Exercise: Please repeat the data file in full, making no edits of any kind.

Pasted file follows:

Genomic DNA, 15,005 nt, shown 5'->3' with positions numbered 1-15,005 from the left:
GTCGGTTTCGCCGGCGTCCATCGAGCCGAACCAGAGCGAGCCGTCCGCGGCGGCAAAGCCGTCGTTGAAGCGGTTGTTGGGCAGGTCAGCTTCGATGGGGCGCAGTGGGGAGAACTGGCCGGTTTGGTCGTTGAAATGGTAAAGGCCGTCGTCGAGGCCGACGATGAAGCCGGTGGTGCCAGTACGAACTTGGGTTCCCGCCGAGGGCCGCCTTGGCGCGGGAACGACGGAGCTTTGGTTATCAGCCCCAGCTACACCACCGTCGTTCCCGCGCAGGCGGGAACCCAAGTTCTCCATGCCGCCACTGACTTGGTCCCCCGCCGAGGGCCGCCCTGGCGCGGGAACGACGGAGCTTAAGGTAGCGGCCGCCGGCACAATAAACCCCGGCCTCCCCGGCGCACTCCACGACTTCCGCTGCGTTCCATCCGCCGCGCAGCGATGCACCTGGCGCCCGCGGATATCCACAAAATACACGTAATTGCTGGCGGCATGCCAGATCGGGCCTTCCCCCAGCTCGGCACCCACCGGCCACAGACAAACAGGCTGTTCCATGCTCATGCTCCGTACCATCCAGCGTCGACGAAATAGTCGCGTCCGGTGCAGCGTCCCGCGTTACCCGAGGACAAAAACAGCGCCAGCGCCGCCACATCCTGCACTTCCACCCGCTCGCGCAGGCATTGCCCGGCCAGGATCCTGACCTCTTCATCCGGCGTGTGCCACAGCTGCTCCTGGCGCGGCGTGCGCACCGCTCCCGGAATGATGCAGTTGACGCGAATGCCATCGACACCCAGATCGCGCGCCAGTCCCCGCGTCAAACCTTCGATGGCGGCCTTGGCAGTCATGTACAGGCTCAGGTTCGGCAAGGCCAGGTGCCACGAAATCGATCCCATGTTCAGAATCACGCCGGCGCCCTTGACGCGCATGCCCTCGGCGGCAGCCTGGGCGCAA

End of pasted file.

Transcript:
Genomic DNA, 15,005 nt, shown 5'->3' with positions numbered 1-15,005 from the left:
GTCGGTTTCGCCGGCGTCCATCGAGCCGAACCAGAGCGAGCCGTCCGCGGCGGCAAAGCCGTCGTTGAAGCGGTTGTTGGGCAGGTCAGCTTCGATGGGGCGCAGTGGGGAGAACTGGCCGGTTTGGTCGTTGAAATGGTAAAGGCCGTCGTCGAGGCCGACGATGAAGCCGGTGGTGCCAGTACGAACTTGGGTTCCCGCCGAGGGCCGCCTTGGCGCGGGAACGACGGAGCTTTGGTTATCAGCCCCAGCTACACCACCGTCGTTCCCGCGCAGGCGGGAACCCAAGTTCTCCATGCCGCCACTGACTTGGTCCCCCGCCGAGGGCCGCCCTGGCGCGGGAACGACGGAGCTTAAGGTAGCGGCCGCCGGCACAATAAACCCCGGCCTCCCCGGCGCACTCCACGACTTCCGCTGCGTTCCATCCGCCGCGCAGCGATGCACCTGGCGCCCGCGGATATCCACAAAATACACGTAATTGCTGGCGGCATGCCAGATCGGGCCTTCCCCCAGCTCGGCACCCACCGGCCACAGACAAACAGGCTGTTCCATGCTCATGCTCCGTACCATCCAGCGTCGACGAAATAGTCGCGTCCGGTGCAGCGTCCCGCGTTACCCGAGGACAAAAACAGCGCCAGCGCCGCCACATCCTGCACTTCCACCCGCTCGCGCAGGCATTGCCCGGCCAGGATCCTGACCTCTTCATCCGGCGTGTGCCACAGCTGCTCCTGGCGCGGCGTGCGCACCGCTCCCGGAATGATGCAGTTGACGCGAATGCCATCGACACCCAGATCGCGCGCCAGTCCCCGCGTCAAACCTTCGATGGCGGCCTTGGCAGTCATGTACAGGCTCAGGTTCGGCAAGGCCAGGTGCCACGAAATCGATCCCATGTTCAGAATCACGCCGGCGCCCTTGACGCGCATGCCCTCGGCGGCAGCCTGGGCGCAA